Subscribe to RSS - postcolonial


English and Englishness in Anglophone Literature

Monday, August 22, 2016 - 10:12am
Susmita Roye
deadline for submissions: 
Friday, September 30, 2016

This panel is for NeMLA's annual convention at Baltimore from 23-26 March, 2017.

The term 'Anglophone' of course means 'English-speaking', but the question is: Which English? Whose English? How far English is that English? Is English merely the master's tongue? Why is English used in the way it is used in a certain Anglophone literary text? When and why does a non-native-English-speaker decide to write in English? What are the social, cultural and political baggage attached to the use of this language?

Speculative Finance/Speculative Fiction (Edited Collection)

Monday, August 22, 2016 - 10:24am
Speculative Finance/Speculative Fiction
deadline for submissions: 
Friday, November 11, 2016

CFP: Speculative Finance/Speculative Fiction (Edited Collection)

David M. Higgins and Hugh Charles O’Connell, co-editors

Power at the Intersection of Race, Gender, and Class in the Lusophone World

Monday, August 15, 2016 - 1:33pm
Northeast Modern Language Association (NeMLA)
deadline for submissions: 
Friday, September 30, 2016

Social factors such as race, gender, and class influence relationships of power between individuals and groups, separating those with access to cultural, political, and financial resources from those without.  Functioning as overlapping lenses through which to examine cultural texts, they can be used as tools with which to condone or contest repression and domination in the daily lives of individuals.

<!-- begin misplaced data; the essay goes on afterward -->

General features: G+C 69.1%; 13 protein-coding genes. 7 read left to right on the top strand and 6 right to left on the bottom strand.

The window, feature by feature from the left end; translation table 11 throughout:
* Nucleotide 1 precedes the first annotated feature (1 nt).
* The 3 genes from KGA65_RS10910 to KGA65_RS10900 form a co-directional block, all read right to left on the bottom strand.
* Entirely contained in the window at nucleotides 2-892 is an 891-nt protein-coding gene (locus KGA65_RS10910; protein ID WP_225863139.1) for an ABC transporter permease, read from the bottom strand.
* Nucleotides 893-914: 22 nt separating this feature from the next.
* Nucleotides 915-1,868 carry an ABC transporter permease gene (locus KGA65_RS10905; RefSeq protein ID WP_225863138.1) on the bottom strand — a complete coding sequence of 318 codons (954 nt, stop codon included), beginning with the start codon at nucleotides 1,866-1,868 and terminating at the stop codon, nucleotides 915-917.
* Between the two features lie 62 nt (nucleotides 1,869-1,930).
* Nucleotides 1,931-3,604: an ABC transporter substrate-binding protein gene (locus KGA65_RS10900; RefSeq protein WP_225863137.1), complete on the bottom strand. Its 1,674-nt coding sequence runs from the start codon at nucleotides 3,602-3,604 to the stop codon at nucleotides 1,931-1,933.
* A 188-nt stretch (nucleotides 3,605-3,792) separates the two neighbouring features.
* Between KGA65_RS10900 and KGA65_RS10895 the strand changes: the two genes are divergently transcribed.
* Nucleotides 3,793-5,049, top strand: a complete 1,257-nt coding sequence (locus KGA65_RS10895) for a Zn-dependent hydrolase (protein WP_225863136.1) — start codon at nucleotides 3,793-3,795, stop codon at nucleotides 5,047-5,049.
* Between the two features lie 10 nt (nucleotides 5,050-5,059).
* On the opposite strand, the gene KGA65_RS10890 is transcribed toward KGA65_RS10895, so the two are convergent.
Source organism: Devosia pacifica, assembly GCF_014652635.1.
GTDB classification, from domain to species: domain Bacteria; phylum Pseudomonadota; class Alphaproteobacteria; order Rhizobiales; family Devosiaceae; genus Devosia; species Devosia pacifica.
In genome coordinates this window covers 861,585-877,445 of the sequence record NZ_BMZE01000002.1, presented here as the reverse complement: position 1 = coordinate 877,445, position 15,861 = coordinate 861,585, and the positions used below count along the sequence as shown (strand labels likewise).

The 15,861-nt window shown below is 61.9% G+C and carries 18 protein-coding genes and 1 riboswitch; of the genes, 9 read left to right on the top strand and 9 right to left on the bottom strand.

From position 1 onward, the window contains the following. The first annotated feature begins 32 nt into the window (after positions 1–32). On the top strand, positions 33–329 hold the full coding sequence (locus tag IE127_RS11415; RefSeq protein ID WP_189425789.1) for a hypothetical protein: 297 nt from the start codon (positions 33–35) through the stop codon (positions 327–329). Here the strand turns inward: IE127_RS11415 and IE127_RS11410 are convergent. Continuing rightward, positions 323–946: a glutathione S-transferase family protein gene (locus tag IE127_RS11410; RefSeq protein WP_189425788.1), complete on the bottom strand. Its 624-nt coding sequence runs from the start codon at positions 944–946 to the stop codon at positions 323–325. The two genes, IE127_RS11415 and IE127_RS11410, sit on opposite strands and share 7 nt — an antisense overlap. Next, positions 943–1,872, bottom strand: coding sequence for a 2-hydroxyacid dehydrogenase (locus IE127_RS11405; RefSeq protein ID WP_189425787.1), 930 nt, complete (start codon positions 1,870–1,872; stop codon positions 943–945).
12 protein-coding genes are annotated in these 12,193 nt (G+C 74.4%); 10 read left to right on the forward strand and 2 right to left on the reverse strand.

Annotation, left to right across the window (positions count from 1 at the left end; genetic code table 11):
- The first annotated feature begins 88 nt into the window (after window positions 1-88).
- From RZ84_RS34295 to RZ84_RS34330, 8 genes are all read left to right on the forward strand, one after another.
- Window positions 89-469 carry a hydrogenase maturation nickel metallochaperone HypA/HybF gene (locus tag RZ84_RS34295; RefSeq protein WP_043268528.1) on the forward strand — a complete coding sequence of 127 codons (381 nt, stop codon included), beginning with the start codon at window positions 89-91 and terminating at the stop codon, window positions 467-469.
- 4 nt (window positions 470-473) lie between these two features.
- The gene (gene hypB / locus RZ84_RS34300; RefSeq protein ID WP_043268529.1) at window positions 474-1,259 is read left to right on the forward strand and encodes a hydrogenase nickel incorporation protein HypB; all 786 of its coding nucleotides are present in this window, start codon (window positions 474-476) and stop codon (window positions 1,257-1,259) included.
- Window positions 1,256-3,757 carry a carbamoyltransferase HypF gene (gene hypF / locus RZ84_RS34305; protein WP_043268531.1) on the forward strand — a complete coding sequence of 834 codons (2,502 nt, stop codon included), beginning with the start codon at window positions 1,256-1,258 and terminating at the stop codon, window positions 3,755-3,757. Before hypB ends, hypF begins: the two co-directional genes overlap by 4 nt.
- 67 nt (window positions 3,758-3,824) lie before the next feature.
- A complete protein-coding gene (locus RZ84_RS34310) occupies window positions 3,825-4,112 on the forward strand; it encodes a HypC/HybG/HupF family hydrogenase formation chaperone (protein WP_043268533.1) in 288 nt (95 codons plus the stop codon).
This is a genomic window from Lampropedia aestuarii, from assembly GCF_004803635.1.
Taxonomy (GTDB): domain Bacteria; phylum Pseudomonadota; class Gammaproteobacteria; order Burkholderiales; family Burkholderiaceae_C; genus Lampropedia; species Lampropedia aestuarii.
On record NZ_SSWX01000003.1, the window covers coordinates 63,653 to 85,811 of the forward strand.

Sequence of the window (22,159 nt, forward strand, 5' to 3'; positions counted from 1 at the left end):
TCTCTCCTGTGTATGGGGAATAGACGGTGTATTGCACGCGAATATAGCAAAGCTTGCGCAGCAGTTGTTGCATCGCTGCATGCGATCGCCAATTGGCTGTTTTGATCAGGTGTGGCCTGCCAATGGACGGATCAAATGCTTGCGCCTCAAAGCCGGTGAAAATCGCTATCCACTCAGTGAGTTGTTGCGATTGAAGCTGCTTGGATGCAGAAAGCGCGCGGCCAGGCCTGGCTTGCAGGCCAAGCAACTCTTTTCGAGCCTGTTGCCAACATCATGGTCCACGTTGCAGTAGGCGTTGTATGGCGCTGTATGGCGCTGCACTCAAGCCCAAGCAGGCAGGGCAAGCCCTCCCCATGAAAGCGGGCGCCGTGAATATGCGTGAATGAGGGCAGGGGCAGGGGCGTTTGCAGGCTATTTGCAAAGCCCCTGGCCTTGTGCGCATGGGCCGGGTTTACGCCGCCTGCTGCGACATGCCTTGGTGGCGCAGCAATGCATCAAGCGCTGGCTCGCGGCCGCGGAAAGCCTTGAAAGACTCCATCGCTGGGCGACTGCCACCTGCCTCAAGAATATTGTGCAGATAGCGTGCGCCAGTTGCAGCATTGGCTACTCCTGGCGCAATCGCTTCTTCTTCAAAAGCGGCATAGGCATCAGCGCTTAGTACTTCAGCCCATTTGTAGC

Antipodal Literature -- deadline extended

Wednesday, October 5, 2016 - 11:02am
Northeast MLA/Baltimore, MD/3/24-26/2017
deadline for submissions: 
Friday, October 7, 2016

  Literature from the Antipodes has become increasingly influential. The New Zealand writers Janet Frame, Katherine Mansfield, Keri Hulme, Alan Duff; Australian writers Colleen McCullough, Joan Lindsay, and Miles Franklin are only a few of the prominent names. Significant antipodal literature has recently explored themes of colonial versus native cultures, nation building, indigenous culture and nature versus imposed Western vision of what should be.

Cultural and Literary Transmission in the Global Middle Ages (Kalamazoo 2017)

Wednesday, September 7, 2016 - 8:30am
52nd International Congress on Medieval Studies - Kalamazoo, MI - May 11-14, 2017
deadline for submissions: 
Thursday, September 15, 2016

Scholarship on the global Middle Ages has flourished in recent years, examining the role that a

global community played in the medieval period. Such work demonstrates the remarkable links

between various civilizations in the medieval period and the extent to which the Middle Ages truly

were a hotbed of trade. Recent scholarship has considered the cultural interactions of trade, literary

transmission, pilgrimage, religious conversion, explorers, colonization, and military expeditions. For

instance, literary scholars have shown that the story of Siddhartha Gautama, the Buddha, traveled from

India through texts in Armenian, Arabic, Ethiopic, Georgian, Greek, Latin, Russian, and other versions,